, evildictait​or wrote

Microsoft genuinely does get a worse deal in the media than similar technology companies in the same space.

I disagree. This isn't a fair comparison. If you're the market leader of course you will get more negative and vocal responses when you change something than if you hold some meager percent of the market.

How much hate has Microsoft got for "forcing apps into the App Store"? How much hate did Apple get for exactly the same decision?

In Apple's case they went from telling developers to write HTML apps to providing them an SDK and a means to market them via their app store. The iPhone was new and not entrenched like Windows so there was nothing to compare the change to. Later Apple did get a lot of backlash by publishers when they started demanding 30% of subscription fees.

How much hate did Microsoft get for changing the interface in Office 2007? How much hate did Google get for changing the interface in Gmail, or how much hate Ubuntu got with Unity.

Google has managed people's expectations better by leaving their products in a perpetual state of beta. That's not a good thing and they have gotten some grief over that. They also do better in the transition by allowing people to keep or go back to the old layout for some time. Ubuntu and linux in general have too small of a user base to be measurable nor a concern for the press.

How much hate did Microsoft get for stopping development on Silverlight? How much hate did Apple get for discontinuing PPC, or Google for killing Google Gears?

Apple's transition from PPC to Intel is what a lot of people wanted; better parity with PC users on peripherals, expansion and the like. Plus they did a pretty good job on app compatibility. Google Gears? Really? How many people did that change impact vs. those in the Silverlight camp?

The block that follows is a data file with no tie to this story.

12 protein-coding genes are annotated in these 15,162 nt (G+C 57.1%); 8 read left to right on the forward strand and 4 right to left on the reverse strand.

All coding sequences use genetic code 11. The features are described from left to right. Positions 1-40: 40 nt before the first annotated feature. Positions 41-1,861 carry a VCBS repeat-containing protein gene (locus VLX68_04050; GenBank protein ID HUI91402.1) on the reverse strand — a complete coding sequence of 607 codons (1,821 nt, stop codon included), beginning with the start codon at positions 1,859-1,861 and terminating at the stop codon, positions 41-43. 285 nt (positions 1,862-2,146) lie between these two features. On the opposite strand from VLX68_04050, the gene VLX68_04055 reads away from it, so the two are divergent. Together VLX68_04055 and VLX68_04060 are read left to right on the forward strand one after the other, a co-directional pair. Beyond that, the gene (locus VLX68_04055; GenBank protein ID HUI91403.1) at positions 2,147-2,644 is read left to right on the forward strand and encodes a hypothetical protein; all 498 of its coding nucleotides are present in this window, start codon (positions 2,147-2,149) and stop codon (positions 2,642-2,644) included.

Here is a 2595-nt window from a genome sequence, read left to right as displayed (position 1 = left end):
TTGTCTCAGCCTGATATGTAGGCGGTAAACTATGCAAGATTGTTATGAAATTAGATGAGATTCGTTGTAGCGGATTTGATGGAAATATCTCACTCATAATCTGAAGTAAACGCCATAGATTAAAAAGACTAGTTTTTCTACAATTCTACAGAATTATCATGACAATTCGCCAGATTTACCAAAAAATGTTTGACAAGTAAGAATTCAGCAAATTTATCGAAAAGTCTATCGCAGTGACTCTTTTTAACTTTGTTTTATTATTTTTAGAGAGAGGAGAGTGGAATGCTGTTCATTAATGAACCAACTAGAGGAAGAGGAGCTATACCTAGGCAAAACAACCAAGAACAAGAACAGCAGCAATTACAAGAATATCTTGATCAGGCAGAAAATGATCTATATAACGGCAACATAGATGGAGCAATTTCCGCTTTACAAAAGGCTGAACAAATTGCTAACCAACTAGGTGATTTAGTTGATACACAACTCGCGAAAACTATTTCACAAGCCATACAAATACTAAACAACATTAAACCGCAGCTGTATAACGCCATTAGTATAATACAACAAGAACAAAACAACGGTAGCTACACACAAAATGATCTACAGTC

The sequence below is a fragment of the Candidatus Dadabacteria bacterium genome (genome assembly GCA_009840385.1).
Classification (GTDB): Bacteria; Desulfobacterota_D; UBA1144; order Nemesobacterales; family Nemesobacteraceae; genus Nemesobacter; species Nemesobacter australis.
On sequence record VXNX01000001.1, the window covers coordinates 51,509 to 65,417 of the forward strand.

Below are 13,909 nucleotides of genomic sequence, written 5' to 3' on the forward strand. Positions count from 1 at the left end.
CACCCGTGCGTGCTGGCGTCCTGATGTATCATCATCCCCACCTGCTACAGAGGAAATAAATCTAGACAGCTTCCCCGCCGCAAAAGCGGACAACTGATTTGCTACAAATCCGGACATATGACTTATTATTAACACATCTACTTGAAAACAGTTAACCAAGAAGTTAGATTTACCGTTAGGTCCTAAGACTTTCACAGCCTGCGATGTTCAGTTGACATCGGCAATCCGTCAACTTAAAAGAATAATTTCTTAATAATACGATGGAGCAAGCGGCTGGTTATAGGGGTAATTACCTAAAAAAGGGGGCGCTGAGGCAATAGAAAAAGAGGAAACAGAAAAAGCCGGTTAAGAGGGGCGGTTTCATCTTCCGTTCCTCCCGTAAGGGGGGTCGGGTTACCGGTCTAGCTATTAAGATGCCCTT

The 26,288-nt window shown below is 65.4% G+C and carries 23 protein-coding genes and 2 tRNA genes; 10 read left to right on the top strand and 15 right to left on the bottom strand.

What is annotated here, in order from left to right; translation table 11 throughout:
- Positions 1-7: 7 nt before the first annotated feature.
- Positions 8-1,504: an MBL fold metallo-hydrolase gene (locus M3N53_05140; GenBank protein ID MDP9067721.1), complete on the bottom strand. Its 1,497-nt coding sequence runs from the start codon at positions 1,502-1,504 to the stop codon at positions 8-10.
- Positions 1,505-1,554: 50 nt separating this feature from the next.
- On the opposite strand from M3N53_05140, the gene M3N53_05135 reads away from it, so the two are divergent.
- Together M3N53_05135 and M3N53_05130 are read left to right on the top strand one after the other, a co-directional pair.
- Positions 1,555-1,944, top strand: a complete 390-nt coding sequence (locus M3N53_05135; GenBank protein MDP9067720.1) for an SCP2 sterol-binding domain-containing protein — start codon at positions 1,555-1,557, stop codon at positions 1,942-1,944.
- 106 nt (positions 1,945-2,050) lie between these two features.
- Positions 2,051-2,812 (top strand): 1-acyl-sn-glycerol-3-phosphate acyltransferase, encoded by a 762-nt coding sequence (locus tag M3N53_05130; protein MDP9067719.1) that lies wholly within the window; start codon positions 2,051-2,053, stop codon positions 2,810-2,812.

How much hate did Microsoft get for introducing UAC? Contrast with how much hate Apple have got for entirely disabling Java.

Like Google Apple has done a better job in managing people's expectations. They've always been controlling and "protective" of their users. That's why some people buy their products in the first place.

This is the biggest problem that Microsoft has. For some reason, whenever MS does something wrong, it is seen as a horrendous mistake on apocalyptic proportions, and yet when any of their competitors do an identical, or in some cases more egregious action, it's entirely dismissed by the media and large sections of the IT community.

This is such an over simplification it's not funny. It's a great excuse for Microsoft to ignore their customers however.

Microsoft - and frankly their competitors - would be better if we held all technology companies to the same standards. Keeping on at Microsoft as if everything they do is pure evil and that all of their competitors are knights in shining armour is one of the reasons why Microsoft has got like this, and one of the reasons why Sinofsky found so little resistance to the notion of "let's not tell anyone anything, since it'll only backfire".

If we criticised Microsoft only for the things they actually did wrong, and stopped trying to condemn them for things that don't matter (like WTWF claiming that sidebar Gadgets being deprecated in Windows8 was something anyone gave a damn about), then Microsoft might listen more. If we (as a technology community) were better at choosing our battles with Microsoft, we might win some of them, whereas when we waste precious air fighting the battles that have been lost (like the start menu) or which don't matter (like sidebar gadgets) then Microsoft just gets really good at ignoring you.

It seems to me that Google and Facebook both get ding'd pretty well for privacy issues. Apple with its now giant iOS user base is now starting to feel some of Microsoft's pain. Just look at the Maps debacle as an example.

Regardless to what degree of fairness Microsoft feels its getting from its users or the press that should not be a reason for Microsoft to simply ignore the issues nor for us to continue to blindly give them the benefit of the doubt in turn.